The Defendant also seeks to imply Claimant’s culpability due to his physical condition. It elicited, inter alia, that Claimant had a bad left arm that had nearly been severed in an earlier accident; a left hand that was almost dysfunctional with only two fingers which were fused together; left-knee ligaments held together with staples; and a titanium plate in his back from cervical fusion surgery. Even though Claimant testified that he was able to hold the heavy bag with one hand, his right, and carry it over his right shoulder to the shed, the Defendant was unable to gain an admission that he was bent over or that his vision was obstructed by the heavy bag when he walked into the shed. In any event, it appears that retrieval of the heavy bag was a part of Claimant’s responsibilities as the recreation aide, an assignment he was given irrespective of his physical condition. This provides no measure of culpable conduct on Claimant’s part.

The ultimate questions for me are whether there was culpable conduct by the Defendant in shutting off the electrical service to the only source of direct lighting in the shed while requiring Claimant to perform work inside the shed in the dark until 10:00 p.m., and whether such absence of illumination was a proximate cause of the accident. I hold that the Defendant must be held liable in damages for Claimant’s injuries, with no contributing negligence on his part. I find that the lack of illumination in the shed, in the dark up to 10:00 p.m., was a dangerous condition. Claimant did not create the condition, and, as an inmate in a correctional facility, was assigned by the Defendant to perform the duties which he performed on the night in question.

To the extent that the Defendant here cites Gordon v American Museum of Natural History (67 NY2d 836 [1986]), for the proposition that it was not on prior notice of the errant bat, it misses the point. The Defendant was on notice of the interruption of electrical service and the resultant darkness at night inside the shed. It was the interior darkness that created the dangerous condition, not the baseball bat, and here, unlike Fazzino v State of New York (UID #2001-015-528, Claim No. 95812, Jan. 4, 2001, Collins, J.),[4] there is no factual dispute that it was the Defendant which was aware of and created the dangerous (un)lighted condition. A dark or insufficiently lighted area, such as the shed in question, can be an unsafe condition that will subject the owner of the premises to liability (Klimowich v City University of New York, UID #2001-016-015, Claim No. 99495, Feb. 28, 2001, Marin, J.).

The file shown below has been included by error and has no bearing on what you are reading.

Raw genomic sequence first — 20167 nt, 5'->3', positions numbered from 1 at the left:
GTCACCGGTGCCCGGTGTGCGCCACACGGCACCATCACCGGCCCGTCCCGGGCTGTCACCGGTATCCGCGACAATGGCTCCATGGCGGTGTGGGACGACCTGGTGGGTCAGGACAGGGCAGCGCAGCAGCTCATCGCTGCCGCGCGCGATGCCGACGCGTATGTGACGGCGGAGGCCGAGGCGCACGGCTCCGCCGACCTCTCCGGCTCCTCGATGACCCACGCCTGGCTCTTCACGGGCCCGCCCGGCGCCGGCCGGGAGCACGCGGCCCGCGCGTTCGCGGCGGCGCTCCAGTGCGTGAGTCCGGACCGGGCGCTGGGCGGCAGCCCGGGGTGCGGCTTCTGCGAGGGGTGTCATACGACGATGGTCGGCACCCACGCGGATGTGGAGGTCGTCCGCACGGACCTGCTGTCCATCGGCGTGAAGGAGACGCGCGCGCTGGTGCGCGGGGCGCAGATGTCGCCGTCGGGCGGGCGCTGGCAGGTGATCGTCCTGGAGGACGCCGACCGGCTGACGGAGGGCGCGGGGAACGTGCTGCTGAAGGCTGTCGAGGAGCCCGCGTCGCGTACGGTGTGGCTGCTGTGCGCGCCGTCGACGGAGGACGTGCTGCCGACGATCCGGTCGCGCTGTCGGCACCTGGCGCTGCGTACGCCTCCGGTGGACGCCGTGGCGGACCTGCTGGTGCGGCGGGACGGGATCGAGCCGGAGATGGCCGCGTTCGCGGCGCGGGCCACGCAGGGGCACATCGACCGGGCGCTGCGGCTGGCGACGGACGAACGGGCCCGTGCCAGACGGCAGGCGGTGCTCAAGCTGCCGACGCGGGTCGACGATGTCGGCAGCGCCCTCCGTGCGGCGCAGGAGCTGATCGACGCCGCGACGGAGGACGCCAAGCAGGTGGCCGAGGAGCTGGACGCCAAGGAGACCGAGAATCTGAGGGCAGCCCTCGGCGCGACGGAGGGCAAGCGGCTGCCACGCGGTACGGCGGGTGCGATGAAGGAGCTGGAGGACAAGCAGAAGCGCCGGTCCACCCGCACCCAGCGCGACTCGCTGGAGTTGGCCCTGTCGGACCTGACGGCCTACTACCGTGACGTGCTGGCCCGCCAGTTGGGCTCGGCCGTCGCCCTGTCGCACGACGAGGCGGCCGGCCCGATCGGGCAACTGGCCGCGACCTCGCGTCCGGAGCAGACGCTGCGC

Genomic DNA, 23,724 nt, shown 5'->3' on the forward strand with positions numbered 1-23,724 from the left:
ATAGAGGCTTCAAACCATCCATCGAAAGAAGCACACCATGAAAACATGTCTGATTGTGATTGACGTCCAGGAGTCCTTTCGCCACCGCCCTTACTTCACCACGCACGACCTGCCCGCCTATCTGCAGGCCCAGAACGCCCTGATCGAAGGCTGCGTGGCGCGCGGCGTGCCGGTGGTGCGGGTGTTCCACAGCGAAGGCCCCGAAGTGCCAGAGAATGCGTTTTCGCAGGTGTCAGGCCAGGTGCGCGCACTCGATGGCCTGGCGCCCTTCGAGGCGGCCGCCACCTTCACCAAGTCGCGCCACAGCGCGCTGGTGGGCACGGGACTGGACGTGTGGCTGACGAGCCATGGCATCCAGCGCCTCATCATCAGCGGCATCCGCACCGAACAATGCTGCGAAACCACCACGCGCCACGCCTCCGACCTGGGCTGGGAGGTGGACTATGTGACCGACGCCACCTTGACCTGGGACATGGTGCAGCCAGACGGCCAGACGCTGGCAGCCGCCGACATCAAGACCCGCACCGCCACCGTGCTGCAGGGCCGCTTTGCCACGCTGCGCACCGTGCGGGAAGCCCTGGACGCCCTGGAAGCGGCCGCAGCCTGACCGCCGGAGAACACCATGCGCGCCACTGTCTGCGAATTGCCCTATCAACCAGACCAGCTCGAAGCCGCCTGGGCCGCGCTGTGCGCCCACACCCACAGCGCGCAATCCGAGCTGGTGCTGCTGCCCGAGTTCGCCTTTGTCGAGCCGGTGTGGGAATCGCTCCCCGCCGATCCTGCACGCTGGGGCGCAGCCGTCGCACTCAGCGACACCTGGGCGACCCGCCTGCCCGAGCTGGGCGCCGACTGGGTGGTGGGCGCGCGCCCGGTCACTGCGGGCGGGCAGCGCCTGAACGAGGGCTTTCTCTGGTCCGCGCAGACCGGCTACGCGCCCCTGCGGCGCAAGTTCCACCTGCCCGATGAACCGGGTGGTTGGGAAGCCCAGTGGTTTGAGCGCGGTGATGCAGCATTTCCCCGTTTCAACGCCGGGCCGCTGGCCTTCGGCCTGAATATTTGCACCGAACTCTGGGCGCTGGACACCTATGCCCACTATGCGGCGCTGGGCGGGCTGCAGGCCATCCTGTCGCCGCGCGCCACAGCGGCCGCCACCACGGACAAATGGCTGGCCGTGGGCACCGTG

As most recently reiterated by the Third Department in Dawn VV. ex rel. Dallis VV. v State of New York (____ AD3d ____, 2008 NY Slip Op 00152 [3d Dept 2008]):

To establish proximate cause, claimant “must show that it was reasonably foreseeable that an injury could occur but need not demonstrate that the precise or exact manner in which the [incident] occurred was foreseeable or could be anticipated” (Harris v State of New York, 117 AD2d at 303; see Di Ponzio v Riordan, 89 NY2d 578, 584 [1997]; Derdiarian v Felix Contr. Corp., 51 NY2d 308, 315, 316-317 [1980]).

Thus, here as well, it has been shown that it was the Defendant’s negligence that was

a substantial cause of the events which produced the injury, even if Claimant did not demonstrate that the precise manner in which the accident happened was foreseeable, and even with the intervening act of a third person in leaving the errant bat on the floor, the causal connection is not automatically severed (see McGrath v State of New York, UID #2005-030-022, Claim No. 106600, Aug. 12, 2005, Scuccimarra, J., citing Derdiarian v Felix Contr. Corp., 51 NY2d 308, 315; accord Schlindler v State of New York, UID #2001-005-006, Claim No. 96692, March 30, 2001, Corbett, J.).

Accordingly, I find the Defendant negligent and answerable to Claimant in damages. All motions not heretofore ruled upon are now denied. The Clerk is directed to enter interlocutory judgment on the issue of liability. The parties will be noticed under separate cover of a calendar call to schedule a trial on damages.


January 23, 2008
Rochester, New York

Judge of the Court of Claims

  1. [1]The shack, or “rec” shack, was also referred to as a shed, and for purposes of this decision these terms will be used interchangeably.
  2. [2]In Exhibit 2, the sidelight is partially encumbered by what appears to be two sheets of paper affixed to the window. Exhibits B and E show the window without the papers affixed, but with the residue of some sort of tape with which they were affixed. It appears that photographic Exhibits 1-6 and 8 were taken on May 13, 2003, while Exhibits A, B and D-F were taken on October 4, 2006. Neither the dimensions of the papers nor their presence on the night of the incident was clear from the testimony. Indeed, although their presence might have served to obscure light and thus would have been supportive of his claim, Claimant credibly had no recollection that they were present (Trial Transcript - pp. 51-52).
  3. [3]In a distinction without a difference, Correction Officer (CO) Kreisler testified that as the Yard Officer he was the individual who locked the shed door.
  4. [4]Decisions and selected orders of the New York State Court of Claims are available on the Internet at